Monday, February 18, 2013

A Day Without Siri, My iPhoneless Discoveries of Technological Dependency

I realized recently that I am pathetically lost when I am without my iPhone. I always said I wouldn't be one of those people- The sort who can't carry on a conversation without glancing at their phone to check for appointments, missed calls, and reminders...

That was before I got an iPhone. I am now one of those obnoxious techie device addicts, though I swore I wouldn't succumb to the tantalizing temptations of all things Mac-made.

I found that my new friend, Siri, could be quite helpful to me when I'm navigating my way through adulthood. What I didn't realize until this week is that I have become somewhat dependent on my clever little assistant. She calls me "my lover" and makes me feel special. Without her, I display behaviors of confusion, disorientation and childlike dependency. I wonder if Siri missed me when I ran out of the house and left her behind this week. I doubt she even noticed.

A state of panic resulted while I drove to work and involuntarily reached for my phone to check the time. No iPhone. No Siri. No big deal, I thought, as I tried to remain calm and recall my appointments that had been scheduled for that day. I debated on turning the car around to head back home and grab my forgotten friend, but I'd first need to know the time. I couldn't be late for work so maybe I could go back for Siri during my lunch break. Surely I could make it through the first half of the day without my phone. Surely...

My car's radio clock is never accurate. It would literally take two minutes for me to set it, but I hadn't done this. When time changes occur twice a year, I add or subtract an hour from whatever that car clock reads, accordingly. I like to think that I don't change the clock so I can stay sharp on mathematical capabilities of adding and subtracting, but my decision is more affected by laziness. I got mad at myself for my car-clock-changing boycott when I couldn't check the time on my iPhoneless morning drive to work. I had not needed to use my car clock in quite some time, or I would have noted that my add an hour, subtract an hour calculations were false equations that would not give me a true time answer. How and when my clock became so inaccurate is unknown, but I knew on that day that it could not be 1:00AM. Although Siri wasn't with me to confirm this, the sun's rising and morning traffic reflected that it must be around 7:30...I hoped.

Apart from my helplessness that became evident in absence of my phone, I noted another problem with technology. In a desperate attempt to confirm time of day, I turned on the radio. Certainly, an announcer on one of the stations would state the time of day. They do it all the time, right? Well, they used to. That's right- announcers used to repeat the time of day every 15 minutes or so...if my childhood memories serve me correctly.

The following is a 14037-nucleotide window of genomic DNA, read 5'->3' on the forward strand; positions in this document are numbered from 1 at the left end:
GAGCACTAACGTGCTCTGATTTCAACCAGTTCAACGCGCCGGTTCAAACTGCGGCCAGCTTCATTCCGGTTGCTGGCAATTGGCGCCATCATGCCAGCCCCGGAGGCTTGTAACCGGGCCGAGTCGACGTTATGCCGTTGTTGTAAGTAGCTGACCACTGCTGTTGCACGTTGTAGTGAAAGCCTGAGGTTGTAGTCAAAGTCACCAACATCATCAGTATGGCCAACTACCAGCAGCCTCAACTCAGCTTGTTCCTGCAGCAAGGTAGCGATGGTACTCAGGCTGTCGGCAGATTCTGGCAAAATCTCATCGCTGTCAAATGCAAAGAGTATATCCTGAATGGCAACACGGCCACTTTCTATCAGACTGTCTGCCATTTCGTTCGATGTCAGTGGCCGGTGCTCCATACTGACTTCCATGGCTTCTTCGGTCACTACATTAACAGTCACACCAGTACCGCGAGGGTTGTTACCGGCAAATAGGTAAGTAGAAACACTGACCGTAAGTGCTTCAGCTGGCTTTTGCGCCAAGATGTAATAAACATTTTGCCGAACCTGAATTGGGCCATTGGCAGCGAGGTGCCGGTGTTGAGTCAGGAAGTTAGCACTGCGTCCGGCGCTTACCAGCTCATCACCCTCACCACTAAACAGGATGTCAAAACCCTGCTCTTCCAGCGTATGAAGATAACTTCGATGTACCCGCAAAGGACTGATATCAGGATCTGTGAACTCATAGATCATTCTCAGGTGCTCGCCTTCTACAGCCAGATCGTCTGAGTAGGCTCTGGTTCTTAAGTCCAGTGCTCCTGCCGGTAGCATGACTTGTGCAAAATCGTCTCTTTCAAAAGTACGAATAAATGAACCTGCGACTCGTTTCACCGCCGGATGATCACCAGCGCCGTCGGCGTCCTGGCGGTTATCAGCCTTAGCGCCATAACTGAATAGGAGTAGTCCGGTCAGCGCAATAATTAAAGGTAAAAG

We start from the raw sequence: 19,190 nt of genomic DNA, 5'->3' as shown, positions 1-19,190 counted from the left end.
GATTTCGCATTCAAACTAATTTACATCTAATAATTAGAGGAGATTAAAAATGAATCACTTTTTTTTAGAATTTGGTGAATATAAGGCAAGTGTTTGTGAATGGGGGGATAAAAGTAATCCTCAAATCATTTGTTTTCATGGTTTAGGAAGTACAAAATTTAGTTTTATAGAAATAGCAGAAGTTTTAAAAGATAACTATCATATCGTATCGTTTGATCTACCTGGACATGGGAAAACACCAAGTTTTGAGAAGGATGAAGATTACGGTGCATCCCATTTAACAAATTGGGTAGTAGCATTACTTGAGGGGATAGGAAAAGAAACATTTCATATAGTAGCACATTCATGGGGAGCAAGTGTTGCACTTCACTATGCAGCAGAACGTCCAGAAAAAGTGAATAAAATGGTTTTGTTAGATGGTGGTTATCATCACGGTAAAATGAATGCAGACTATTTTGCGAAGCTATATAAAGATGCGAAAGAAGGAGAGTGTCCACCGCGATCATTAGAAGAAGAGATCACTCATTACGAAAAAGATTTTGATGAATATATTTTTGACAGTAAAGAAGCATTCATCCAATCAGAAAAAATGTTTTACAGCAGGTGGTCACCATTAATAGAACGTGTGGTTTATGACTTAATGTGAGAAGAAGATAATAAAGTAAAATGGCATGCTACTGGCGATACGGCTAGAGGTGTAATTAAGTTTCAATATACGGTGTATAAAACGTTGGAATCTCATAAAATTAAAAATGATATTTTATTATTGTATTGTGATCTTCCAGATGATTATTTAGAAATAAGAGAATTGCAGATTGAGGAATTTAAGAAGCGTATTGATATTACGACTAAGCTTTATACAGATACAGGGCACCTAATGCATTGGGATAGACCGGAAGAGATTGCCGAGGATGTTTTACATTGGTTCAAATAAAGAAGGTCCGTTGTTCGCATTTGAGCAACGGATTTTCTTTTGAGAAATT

I listened to more commercials than I'd intended, and more songs that were outside my musical preferences, before an announcer finally said what time of day it was. By then, I was pulling into the office parking lot. 8:00...just in time for work, no thanks to Siri or radio for providing time information before it was nearly too late to matter. I attest that time-announcing regulations should be implemented to require that radio announcers provide this critical information on a more regular basis. You won't notice this change of time announcing frequency until you rely solely on the communication of radio. I learned what the weather would be for the week, where to buy diamonds at bargain prices, what's happening in the world, current name it. Just not what time of day it was...that information is highly classified and rarely communicated to commuters.

I don't know if every morning is like the Siri-less one I experienced this week, but I don't plan to find out. On my iPhone-less day, I'd needed my phone more than ever. Questions of co-workers are answered by my organizational habits of recording deadlines, appointments, and crucial contact information that only Siri remembers- as it turns out. I could not survive that afternoon without her, or I would surely miss an appointment or would provide false information based on my scatterbrained recollections of work-related information.